Screen Savor Exclusive | Rocketman Still Standing

By Gregg Shapiro

Arriving in theaters about six months apart, it’s almost impossible not to find a multitude of similarities between the Elton John biopic “Rocketman” (Paramount) and the Freddie Mercury/Queen biopic “Bohemian Rhapsody”. So, let’s dispense of them right away. Elton John and Freddie Mercury were both musically gifted, piano-playing, substance-abusing, dentally-challenged, flamboyant gay men who favored flashy stage-wear and whose music dominated all of the 1970s and most of the 1980s. Additionally, it was actor/director Dexter Fletcher, at the helm of  “Rocketman”, who completed “Bohemian Rhapsody” when director Bryan Singer was fired.

Allied Films

However, it’s the differences, including the decidedly happier ending of “Rocketman”, that set the movies apart. Whereas “Bohemian Rhapsody” took a somewhat more traditional (if chronologically liberal) approach to the concept, “Rocketman” is far more impressionistic. At turns a musical, complete with choreographed dance numbers, within a musical biopic, “Rocketman” is as fantastical as its subject matter.

The film opens with Elton John (Taron Egerton, who also starred in Fletcher’s “Eddie The Eagle”, in a career-high performance which includes singing), in full concert regalia entering a meeting at a recovery center. Strung out and pissed off, he launches into his story. The scenes at the meeting are interwoven throughout the movie and find Elton in various stages of undress, symbolic of the layers of himself that he is revealing.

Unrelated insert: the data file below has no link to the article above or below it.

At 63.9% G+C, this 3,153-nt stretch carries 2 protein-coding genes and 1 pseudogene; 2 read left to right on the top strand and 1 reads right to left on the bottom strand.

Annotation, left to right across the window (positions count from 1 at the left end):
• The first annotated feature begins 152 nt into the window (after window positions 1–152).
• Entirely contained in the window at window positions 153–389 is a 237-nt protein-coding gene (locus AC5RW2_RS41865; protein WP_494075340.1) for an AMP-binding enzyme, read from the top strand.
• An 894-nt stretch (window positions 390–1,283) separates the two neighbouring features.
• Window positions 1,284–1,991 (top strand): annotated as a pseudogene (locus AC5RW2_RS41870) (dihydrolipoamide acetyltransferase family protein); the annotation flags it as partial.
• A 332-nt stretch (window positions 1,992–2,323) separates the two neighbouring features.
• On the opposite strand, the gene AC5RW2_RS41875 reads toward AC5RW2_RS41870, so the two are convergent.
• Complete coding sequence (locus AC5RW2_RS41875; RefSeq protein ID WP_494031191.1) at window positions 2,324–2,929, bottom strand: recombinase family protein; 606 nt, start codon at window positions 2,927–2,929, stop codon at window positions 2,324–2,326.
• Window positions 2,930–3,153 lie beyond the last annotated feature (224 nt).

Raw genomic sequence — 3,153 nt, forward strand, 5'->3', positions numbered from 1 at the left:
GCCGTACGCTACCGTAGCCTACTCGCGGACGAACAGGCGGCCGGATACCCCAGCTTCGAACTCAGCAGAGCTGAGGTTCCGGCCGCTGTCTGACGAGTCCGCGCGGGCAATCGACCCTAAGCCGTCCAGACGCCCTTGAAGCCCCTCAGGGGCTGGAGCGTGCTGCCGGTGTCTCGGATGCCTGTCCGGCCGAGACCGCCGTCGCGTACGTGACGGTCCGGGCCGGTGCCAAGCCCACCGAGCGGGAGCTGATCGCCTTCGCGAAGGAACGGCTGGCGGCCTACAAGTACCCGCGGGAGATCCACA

Talented young Elton, known as Reggie Dwight (Matthew Illesley) at the time, lives with his indifferent mother Sheila (Bryce Dallas Howard), itinerant father Stanley (Steven Mackintosh) and devoted grandmother Ivy (Gemma Jones). When his musical ear is recognized he is given a scholarship to the Royal Academy of Music. But his personal musical interests lean more toward the rock and roll of the era and soon he’s playing in pubs and forming a band (Bluesology). The older Elton (Egerton) is also getting kissed by guys, including a member of the soul group with which Bluesology was touring.

With his star continuing to ascend, he meets with music publisher Dick James (Stephen Graham) and his assistant Ray (Charlie Rowe), who set him up with lyricist Bernie Taupin (Jamie Bell). As they say, the rest is musical history. They write songs that become hits. Elton John has a groundbreaking 1970 show at the legendary WeHo music venue The Troubadour (whose proprietor Doug Weston, played with flair by Tate Donovan, is presented as sexually fluid).

A management shuffle involving seductive and predatory agent/manager John Reid (Richard Madden), something else Elton and Freddie had in common, leads to one of Elton’s first serious gay romantic entanglements. But as he becomes the hardest working man in show business, Elton’s inner demons come to the fore and he simultaneously numbs and fuels himself with alcohol and cocaine, as well as other addictions.

Much of Elton John’s “never ordinary” story, including his marriage of convenience to Renate (Celinde Schoenmaker) and his eventual coming out as gay, may be as familiar as his music, but “Rocketman” puts an out-of-this-world spin on the telling. The presentation is occasionally distracting, but Egerton is triumphant in his portrayal of Elton John and may very well earn himself an Oscar nomination.

Peach Rating: 3.5/5 peaches – a ripe peach.

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